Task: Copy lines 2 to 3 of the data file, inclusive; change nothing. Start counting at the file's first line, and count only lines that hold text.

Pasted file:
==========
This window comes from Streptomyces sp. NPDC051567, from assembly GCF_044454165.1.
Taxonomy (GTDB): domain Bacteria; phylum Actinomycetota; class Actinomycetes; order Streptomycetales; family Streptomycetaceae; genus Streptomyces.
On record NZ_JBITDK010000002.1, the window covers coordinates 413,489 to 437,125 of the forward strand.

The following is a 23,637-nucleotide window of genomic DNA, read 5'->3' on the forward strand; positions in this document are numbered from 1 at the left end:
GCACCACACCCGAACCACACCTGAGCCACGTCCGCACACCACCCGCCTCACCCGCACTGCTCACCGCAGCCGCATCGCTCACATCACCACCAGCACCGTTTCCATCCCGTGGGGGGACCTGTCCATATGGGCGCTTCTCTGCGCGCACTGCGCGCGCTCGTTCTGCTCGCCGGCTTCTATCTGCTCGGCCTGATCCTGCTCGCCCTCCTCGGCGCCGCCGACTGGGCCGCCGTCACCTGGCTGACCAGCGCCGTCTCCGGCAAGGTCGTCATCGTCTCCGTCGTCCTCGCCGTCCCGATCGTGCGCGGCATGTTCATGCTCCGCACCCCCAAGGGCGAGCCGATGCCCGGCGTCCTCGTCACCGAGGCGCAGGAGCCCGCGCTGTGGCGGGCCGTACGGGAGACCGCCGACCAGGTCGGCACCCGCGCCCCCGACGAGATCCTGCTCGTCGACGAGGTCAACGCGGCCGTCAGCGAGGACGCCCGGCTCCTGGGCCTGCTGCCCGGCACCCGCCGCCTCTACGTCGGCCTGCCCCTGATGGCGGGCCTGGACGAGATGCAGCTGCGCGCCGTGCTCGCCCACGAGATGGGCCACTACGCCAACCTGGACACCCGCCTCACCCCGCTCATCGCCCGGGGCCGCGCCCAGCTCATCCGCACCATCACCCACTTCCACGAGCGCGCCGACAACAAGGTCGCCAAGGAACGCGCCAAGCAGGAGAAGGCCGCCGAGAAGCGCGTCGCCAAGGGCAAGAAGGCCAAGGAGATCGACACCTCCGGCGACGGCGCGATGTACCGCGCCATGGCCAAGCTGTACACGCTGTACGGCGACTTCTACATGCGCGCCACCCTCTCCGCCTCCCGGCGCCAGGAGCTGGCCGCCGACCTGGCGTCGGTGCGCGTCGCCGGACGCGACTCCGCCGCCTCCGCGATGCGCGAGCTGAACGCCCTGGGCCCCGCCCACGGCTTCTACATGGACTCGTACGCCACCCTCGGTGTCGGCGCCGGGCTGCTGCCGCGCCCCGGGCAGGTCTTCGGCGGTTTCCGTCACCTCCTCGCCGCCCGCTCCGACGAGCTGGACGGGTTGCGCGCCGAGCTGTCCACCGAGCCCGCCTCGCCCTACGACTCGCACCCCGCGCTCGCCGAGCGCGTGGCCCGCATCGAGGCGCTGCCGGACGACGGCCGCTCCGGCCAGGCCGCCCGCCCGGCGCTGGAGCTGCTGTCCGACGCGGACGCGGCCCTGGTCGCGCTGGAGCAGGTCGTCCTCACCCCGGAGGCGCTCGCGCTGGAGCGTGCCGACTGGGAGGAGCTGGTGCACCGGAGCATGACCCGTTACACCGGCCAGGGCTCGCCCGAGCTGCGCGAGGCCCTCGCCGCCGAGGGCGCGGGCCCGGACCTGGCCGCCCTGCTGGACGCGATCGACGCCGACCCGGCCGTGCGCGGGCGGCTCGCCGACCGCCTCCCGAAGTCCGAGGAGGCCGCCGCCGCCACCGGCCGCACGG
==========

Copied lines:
Taxonomy (GTDB): domain Bacteria; phylum Actinomycetota; class Actinomycetes; order Streptomycetales; family Streptomycetaceae; genus Streptomyces.
On record NZ_JBITDK010000002.1, the window covers coordinates 413,489 to 437,125 of the forward strand.